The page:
6 min read

Mastering the Python Built-in Debugger

Dive into Python's pdb Debugger: 🐍 Navigate your code with finesse, unearth hidden bugs, and wield the power of an interactive Python shell. Unravel the depths of debugging with real-world examples and step-by-step guidance.
Mastering the Python Built-in Debugger
Photo by David Clode / Unsplash

As developers, we often find ourselves in situations where our code doesn't work as expected. In such scenarios, a debugger becomes an indispensable tool in our toolkit. A debugger allows us to inspect and analyze the execution of our code step by step, helping us identify issues, understand program flow, and ultimately, squash those pesky bugs. In this article, we'll delve into the world of Python's built-in debugger, exploring its fundamentals, key features, and real-world examples.

Understanding Debugging

Debugging is finding and fixing errors, or "bugs," in our code. These bugs can be logical errors that cause incorrect output or unexpected behavior. A debugger assists us in this process by providing tools to pause, inspect, and manipulate our code's execution in a controlled manner.

Tragically, the opposite of debugging is not commonly called "bugging", it's just referred to as plain old software development.

The Python Built-in Debugger: pdb

Python comes equipped with a built-in debugger called pdb, short for "Python Debugger." The pdb module provides an interactive debugging environment that allows us to step through our code line by line, inspect variables, and execute arbitrary code within the context of the program. Let's jump into some practical examples to understand how to use pdb.

Mastery of Python's built-in debugger, pdb, is a critical skill, especially in environments without robust IDEs. When faced with remote servers or command-line interfaces, pdb becomes your go-to tool for pinpointing issues, regardless of the coding environment. This proficiency fosters self-reliance, deepens code understanding, and enhances collaboration among developers. By mastering pdb, you're equipped with an adaptable debugging companion that transcends limitations and propels your coding expertise to new heights.

Debugger Commands

Let's go over the commands we have at our disposal before diving into a concrete example debugging workflow.

  • n or next: Execute the current line and stop at the next line.
  • s or step: Step into a function call.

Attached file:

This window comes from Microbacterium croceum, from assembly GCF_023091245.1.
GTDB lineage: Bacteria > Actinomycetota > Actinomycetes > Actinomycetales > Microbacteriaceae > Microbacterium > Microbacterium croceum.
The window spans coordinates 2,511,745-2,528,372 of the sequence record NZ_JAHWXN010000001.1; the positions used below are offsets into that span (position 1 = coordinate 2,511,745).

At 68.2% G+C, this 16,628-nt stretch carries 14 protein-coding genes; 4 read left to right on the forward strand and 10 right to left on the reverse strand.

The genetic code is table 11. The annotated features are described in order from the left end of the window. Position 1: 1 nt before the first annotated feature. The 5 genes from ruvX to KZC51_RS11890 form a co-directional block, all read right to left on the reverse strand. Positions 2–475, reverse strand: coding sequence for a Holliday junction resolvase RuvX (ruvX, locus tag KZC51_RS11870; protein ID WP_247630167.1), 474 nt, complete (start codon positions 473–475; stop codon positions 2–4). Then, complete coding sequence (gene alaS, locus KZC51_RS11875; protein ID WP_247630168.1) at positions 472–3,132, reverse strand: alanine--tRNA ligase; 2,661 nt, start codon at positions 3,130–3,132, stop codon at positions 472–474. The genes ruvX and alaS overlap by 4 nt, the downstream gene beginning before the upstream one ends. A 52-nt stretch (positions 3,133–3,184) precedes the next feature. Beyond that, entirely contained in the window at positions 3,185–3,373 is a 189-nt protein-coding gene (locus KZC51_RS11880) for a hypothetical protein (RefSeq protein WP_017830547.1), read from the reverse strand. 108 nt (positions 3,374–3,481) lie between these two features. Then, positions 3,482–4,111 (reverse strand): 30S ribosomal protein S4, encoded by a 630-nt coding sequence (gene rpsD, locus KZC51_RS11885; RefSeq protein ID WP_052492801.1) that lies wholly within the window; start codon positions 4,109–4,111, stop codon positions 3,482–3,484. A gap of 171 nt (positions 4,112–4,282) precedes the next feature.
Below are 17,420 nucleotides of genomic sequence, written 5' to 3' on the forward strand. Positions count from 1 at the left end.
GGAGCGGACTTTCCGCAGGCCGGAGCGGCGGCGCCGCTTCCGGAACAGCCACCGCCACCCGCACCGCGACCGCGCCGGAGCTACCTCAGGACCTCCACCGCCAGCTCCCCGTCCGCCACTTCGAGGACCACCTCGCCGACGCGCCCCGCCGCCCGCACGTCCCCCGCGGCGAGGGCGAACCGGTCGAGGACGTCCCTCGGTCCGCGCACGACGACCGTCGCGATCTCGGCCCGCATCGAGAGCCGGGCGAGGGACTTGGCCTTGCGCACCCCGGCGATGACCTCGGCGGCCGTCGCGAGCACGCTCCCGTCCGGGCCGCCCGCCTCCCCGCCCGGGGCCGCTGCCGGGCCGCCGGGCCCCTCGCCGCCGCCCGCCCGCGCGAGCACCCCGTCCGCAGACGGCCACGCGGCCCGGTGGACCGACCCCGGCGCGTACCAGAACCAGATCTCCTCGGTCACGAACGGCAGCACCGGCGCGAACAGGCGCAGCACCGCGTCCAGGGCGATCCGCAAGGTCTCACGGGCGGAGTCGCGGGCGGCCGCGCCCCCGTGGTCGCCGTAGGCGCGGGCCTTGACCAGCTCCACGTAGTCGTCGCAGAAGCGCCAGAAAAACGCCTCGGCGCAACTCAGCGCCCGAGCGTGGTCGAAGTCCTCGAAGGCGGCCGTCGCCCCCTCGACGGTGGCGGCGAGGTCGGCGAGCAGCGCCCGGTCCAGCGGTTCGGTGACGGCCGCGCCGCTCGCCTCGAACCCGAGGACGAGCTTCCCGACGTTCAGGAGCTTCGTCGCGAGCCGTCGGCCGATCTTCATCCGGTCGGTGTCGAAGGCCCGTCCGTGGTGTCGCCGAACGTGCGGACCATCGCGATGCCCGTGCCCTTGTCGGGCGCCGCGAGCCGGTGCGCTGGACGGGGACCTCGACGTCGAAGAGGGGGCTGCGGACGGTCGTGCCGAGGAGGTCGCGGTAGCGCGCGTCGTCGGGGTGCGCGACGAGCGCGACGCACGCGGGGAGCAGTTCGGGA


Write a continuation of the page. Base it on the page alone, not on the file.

• c or continue: Continue execution until the next breakpoint is encountered.
  • q or quit: Quit the debugger and terminate the program.
  • p <expression>: Print the value of an expression.
  • l or list: List the source code around the current line.
  • h or help: Display a list of available debugger commands.

Basic Usage

To start debugging a script, simply add the following line at the point in your code where you want the debugger to kick in:

import pdb; pdb.set_trace()

This line will pause the execution of the script and launch the debugger. Let's consider a simple script to calculate the factorial of a number:

def factorial(n):
    if n == 0:
        return 1
        return n * factorial(n - 1)

result = factorial(5)

print("Factorial:", result)

If we add the import pdb; pdb.set_trace() line just before the result = factorial(5) line, the debugger will pause execution at that point. Once the debugger is active, you can enter various commands to navigate and inspect the program state.

Example Walkthrough

Set the Breakpoint

First things first, insert import pdb; pdb.set_trace() just before result = factorial(5).

Your script should look like this:

def factorial(n):
    if n == 0:
        return 1
        return n * factorial(n - 1)

import pdb; pdb.set_trace()
print("start debugging here")

result = factorial(5)

print("Factorial:", result)

I have also added a new print statement to signify where we'll start the debugger, just for clarity.

Initiate Debugging

Execute the script, and watch the magic happen. The execution will pause, and you'll encounter the debugger's interactive prompt:

> /path/to/your/script.py(5)<module>()
-> result = factorial(5)

Executing the Current Line

It's time to take action! Type n (short for "next") and hit Enter. This command will execute the current line and halt at the next line:

> /path/to/your/script.py(6)<module>()
-> print("Factorial:", result)

Printing a Variable

Now, let's peer into the heart of the program. Type p n and hit Enter to print the value of n, which in this case is 5:

(Pdb) p n
*** NameError: name 'n' is not defined